When swinging door 82 is in the locked position, tipping bar 80 and swinging door 82 work together to rotate a cone 180° if the cone passes tip first through the primary funnel. The door catches the top edge of the cone base, thus causing the cone to stand up, and tipping bar 80 then flips the cone from the standing position to the desired base first orientation. For already standing cones, the horizontal framework between the vertically extending legs of frame 78 and swinging door 82 tip the cone over. Cones laying on the road in orientations other than tip first pass beneath the unlocked swinging door 82 and are oriented base first as they pass through frame 78.

Outer and inner rear funnel bars 22, 24 serve to guide traffic cone 34 toward platform 14 when support vehicle 74 travels in a reverse direction. Apparatus 10 can also be used with outer and inner forward funnel bars 22', 24' (and optional sensor 70' and guide 72'), which guide traffic cone 34 toward platform 14 when support vehicle 74 travels in the forward direction. In this instance, lifting arm 12 is oriented so that platform 14 is forwardly disposed. Once a cone is retrieved, it can be manually grabbed by an operator and placed into a storage bin. Alternatively, an optional lateral conveyor system 84, operating transversely on support vehicle 74, could be used to transport traffic cone 34 from lifting arm 12 to a stowage stack 86.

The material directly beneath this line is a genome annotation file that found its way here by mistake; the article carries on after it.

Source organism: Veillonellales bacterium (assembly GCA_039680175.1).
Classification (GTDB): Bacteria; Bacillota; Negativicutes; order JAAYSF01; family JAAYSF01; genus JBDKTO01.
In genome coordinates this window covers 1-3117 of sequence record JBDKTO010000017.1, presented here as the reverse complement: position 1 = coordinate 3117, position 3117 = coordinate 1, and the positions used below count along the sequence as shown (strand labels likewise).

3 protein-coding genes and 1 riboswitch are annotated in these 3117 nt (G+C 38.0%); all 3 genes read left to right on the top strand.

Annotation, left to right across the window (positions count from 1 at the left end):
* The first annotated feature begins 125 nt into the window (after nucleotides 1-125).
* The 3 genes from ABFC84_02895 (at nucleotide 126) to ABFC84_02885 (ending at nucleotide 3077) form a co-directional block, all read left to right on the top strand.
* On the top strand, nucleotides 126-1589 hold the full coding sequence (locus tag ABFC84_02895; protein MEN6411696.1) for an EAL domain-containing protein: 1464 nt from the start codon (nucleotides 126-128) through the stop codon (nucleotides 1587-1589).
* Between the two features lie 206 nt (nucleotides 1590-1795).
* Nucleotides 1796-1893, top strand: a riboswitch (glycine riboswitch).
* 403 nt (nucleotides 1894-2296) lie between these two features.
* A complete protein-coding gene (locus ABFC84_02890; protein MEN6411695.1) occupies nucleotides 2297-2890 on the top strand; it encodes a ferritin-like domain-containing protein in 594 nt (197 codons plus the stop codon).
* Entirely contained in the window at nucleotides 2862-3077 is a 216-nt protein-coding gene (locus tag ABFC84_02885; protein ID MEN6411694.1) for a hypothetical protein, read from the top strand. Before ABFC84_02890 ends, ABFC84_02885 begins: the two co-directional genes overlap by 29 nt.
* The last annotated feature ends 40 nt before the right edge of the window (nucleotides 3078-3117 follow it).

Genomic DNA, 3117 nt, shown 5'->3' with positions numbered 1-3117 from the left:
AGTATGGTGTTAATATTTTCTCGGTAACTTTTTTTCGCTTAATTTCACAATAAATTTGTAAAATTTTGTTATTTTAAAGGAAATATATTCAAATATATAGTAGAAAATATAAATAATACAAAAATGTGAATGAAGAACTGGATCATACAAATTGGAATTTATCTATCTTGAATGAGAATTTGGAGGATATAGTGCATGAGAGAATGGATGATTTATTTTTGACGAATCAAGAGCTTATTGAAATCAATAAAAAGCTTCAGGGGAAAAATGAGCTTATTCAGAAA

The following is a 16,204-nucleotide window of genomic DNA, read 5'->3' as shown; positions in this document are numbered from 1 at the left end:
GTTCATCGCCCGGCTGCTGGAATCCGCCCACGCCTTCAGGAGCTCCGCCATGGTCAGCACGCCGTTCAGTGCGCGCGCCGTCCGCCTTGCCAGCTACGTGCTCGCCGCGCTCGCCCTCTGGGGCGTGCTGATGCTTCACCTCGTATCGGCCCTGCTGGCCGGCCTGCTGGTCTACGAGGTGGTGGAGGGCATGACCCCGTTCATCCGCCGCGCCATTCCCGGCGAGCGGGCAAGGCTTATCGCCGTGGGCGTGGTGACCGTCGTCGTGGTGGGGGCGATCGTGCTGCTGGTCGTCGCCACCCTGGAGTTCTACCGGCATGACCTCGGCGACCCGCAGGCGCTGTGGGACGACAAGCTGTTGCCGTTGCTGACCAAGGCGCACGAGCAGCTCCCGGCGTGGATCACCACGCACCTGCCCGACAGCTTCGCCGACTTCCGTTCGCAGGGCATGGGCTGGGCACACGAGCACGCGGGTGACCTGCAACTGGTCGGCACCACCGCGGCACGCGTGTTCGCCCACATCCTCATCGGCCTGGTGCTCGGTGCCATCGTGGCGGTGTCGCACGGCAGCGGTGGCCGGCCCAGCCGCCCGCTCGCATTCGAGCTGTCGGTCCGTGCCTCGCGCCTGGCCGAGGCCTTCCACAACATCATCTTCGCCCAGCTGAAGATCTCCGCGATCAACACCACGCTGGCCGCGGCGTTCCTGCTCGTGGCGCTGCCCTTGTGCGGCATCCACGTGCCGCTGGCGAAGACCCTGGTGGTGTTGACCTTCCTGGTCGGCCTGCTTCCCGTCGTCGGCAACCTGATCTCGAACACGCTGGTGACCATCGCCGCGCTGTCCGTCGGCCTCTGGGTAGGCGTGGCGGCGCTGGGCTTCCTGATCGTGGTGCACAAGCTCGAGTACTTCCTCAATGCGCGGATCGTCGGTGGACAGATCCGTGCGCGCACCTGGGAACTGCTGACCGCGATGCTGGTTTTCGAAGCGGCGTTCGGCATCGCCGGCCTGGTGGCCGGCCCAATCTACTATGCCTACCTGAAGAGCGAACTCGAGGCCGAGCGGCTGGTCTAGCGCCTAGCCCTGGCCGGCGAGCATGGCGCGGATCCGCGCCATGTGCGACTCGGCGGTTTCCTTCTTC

It will be appreciated that, while only a left side cone retrieval mechanism is shown, the mechanism could be alternatively placed on the right side of the vehicle or cone retrieval mechanisms could be placed on both sides of the vehicle. It will also be appreciated that various other conveyor configurations could be employed. In an embodiment of a cone retrieval system for both sides of a vehicle, lateral conveyor system 84 comprises a left conveyor assembly 88, a right conveyor assembly 90, a motor (not shown) that runs conveyor assemblies 88, 90 and a sensing system (not shown) to signal when a traffic cone has been retrieved. Left conveyor assembly 88 transports traffic cone 34 towards the center of support vehicle 74 where a cone stowage system (not shown) automatically moves traffic cone 34 onto left stowage rack 86. Similarly, right conveyor assembly 90 would transport cones toward the center of the vehicle for ultimate storage in right stowage rack 92.

A control unit (not shown) is responsible for integrating all of the described systems to efficiently manipulate traffic cones during cone retrieval procedures. By processing the signals produced by various sensors and switches, the control unit can locate the position of the cone and prepare the crucial interfaces between these systems. The control unit, which can be microprocessor-based or employ discrete components, used to implement a series of logical procedures that can activate particular sequences of systems. The control unit allows the driver to input the characteristics of the operation so that the proper components of apparatus 10 can be activated, deployed or retracted. This control unit is preferably mounted both inside and outside support vehicle 74 for easy access by the driver of support vehicle 74 during deployment or retrieval procedures or for maintenance testing of apparatus 10 where the performance of its components can be evaluated from a more local site. The control unit would also preferably be capable of initiating a complete system shutdown in the event of an emergency.